In a March 11 statement, the Taliban vowed to “use all force” to disrupt the vote, and to “target all workers, activists, callers, security apparatus, and offices.” Violent incidents in the period included kidnappings of election workers, and targeted attacks on campaign rallies, and candidates’ staff and offices. Taliban forces killed some 40 civilians in attacks during the election, injured at least 100, and severed fingers of 11 men in Herat who voted in the run-off poll on June 14.
Torture, Extrajudicial Executions, and Enforced Disappearances
Impunity for abuses by government security forces remained the norm. The police in Kandahar, in particular, were cited by the United Nations, human rights groups, and journalists in numerous reports of torture, summary executions, and forcible disappearances through 2014. The torture and death in custody of Hazrat Ali, a 23-year-old plumber, as reported in the New York Times, prompted Minister of Interior Umer Daudzai to promise an inquiry, but no results had been made public at time of writing.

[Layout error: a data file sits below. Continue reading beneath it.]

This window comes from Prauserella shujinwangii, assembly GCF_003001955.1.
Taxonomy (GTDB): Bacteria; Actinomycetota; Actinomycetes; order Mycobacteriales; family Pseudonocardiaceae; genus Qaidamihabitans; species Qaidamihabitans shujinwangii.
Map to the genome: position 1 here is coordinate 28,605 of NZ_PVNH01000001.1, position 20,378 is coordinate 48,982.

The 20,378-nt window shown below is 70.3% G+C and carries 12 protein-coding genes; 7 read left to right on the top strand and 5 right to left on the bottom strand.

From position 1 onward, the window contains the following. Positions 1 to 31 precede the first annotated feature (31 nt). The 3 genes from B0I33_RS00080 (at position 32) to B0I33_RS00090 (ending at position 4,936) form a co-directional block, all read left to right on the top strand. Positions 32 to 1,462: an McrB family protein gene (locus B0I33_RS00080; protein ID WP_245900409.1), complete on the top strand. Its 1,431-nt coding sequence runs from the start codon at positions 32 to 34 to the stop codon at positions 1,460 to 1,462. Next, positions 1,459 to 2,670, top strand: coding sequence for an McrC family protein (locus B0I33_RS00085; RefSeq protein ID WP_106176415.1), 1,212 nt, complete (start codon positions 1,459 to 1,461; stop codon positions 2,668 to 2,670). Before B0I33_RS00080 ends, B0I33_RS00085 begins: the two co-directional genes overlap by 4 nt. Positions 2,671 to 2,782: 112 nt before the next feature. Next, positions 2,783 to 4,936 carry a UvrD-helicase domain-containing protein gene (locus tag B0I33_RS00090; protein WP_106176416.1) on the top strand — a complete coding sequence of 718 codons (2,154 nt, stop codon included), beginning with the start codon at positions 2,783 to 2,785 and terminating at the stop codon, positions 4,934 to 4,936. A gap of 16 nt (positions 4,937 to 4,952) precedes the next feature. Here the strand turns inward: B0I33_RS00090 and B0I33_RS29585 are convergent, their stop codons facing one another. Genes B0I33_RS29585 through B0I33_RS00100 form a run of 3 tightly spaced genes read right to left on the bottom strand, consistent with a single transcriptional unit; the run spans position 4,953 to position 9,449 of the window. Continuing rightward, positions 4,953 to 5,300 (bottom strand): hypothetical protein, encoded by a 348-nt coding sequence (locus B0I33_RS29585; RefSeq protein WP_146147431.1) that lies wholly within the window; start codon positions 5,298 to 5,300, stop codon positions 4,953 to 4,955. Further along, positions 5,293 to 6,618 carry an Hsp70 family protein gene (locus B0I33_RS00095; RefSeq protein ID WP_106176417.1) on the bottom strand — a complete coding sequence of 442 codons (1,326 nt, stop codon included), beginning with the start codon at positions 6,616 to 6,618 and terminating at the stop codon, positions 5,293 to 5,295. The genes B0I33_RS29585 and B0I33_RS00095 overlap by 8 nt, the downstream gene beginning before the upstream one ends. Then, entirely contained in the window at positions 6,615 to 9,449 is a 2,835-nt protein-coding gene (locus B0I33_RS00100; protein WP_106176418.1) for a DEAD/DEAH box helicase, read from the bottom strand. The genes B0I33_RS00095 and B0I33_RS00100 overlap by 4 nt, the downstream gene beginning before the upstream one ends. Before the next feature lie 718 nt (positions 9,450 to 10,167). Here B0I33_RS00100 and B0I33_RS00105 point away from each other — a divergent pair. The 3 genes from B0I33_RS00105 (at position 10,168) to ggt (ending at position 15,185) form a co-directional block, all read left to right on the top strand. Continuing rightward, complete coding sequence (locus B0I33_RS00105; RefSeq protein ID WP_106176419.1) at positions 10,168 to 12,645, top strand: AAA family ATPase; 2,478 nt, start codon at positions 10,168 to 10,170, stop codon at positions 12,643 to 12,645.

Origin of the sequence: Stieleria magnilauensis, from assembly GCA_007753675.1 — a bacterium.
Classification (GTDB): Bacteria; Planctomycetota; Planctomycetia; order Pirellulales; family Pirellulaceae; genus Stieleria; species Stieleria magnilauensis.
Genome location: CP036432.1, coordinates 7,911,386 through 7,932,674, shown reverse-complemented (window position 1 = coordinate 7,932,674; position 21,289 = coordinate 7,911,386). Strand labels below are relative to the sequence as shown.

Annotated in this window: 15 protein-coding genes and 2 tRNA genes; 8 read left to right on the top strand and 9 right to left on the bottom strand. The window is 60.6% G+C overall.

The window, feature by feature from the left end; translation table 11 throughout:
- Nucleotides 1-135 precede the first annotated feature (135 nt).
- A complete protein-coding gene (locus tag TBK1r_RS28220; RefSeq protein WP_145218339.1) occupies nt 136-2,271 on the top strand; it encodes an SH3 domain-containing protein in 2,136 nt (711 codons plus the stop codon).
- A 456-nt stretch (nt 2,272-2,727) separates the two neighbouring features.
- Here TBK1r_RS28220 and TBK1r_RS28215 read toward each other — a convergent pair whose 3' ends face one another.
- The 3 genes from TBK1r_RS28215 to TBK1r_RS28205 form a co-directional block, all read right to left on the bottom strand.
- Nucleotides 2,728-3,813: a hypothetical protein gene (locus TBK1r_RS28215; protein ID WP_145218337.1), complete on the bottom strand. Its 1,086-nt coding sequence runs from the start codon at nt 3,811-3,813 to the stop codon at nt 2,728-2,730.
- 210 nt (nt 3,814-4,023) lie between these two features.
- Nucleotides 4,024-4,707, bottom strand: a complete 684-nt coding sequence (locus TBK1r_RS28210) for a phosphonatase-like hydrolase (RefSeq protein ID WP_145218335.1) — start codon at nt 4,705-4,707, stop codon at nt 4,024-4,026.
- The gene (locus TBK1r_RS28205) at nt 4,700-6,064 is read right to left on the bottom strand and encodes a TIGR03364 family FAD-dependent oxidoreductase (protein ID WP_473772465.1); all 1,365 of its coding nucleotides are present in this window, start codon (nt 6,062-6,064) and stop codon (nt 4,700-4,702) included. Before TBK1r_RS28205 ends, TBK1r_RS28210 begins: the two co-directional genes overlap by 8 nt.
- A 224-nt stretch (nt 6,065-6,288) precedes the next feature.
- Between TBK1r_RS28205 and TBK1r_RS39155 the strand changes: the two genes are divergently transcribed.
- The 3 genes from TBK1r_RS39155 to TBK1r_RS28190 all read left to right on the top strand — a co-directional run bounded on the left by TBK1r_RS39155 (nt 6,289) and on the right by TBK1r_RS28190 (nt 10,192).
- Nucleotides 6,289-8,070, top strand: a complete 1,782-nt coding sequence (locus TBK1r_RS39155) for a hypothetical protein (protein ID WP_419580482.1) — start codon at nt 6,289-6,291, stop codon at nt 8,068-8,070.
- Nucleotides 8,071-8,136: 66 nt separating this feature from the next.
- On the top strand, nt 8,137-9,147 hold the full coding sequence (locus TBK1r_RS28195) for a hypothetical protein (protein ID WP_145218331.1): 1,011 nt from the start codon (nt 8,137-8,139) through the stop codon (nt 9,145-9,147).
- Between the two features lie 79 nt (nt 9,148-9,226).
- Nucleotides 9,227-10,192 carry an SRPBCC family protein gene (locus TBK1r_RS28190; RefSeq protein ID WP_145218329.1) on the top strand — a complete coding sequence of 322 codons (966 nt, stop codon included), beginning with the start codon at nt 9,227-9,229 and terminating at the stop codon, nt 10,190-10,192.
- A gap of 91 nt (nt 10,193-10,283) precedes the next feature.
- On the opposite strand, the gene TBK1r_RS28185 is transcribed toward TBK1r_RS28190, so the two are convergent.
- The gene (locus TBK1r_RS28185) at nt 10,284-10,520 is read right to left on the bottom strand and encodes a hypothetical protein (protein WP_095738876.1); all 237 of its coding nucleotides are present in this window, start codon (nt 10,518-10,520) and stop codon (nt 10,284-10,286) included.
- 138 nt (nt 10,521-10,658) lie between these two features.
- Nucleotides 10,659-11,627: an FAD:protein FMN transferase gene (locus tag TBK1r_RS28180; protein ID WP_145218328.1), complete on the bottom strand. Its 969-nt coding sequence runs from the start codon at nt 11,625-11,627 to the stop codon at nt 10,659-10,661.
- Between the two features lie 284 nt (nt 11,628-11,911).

Despite a 2013 government investigation into allegations of ill-treatment and torture, not a single member of the Afghan security forces was prosecuted during the year for such abuses. Kandahar police reportedly maintained at least four secret detention centers, to which the UN Assistance Mission to Afghanistan (UNAMA) and the International Committee of the Red Cross (ICRC), had no access.
A number of high-level police and army officials made statements that appeared to endorse a “take no prisoners” policy toward captured Taliban fighters, blaming government policy and corruption for the fact that released detainees were returning to the fight. In June, Kandahar police chief, Brigadier General Raziq, stated that his police had orders to kill all Taliban on the battlefield. Raziq later retracted that statement. Just before leaving office, President Karzai promoted Raziq to a three-star rank. Kunduz Police Chief Mustafa Mohseni echoed Raziq’s sentiment, stating that police had no option but to kill captured insurgents because they could not be effectively prosecuted in a corrupt judicial system. On August 23, Gen. Murad Ali Murad, commander of the Afghanistan National Army’s infantry also called for “giving no quarter” to captured insurgents in clear violation of international humanitarian law.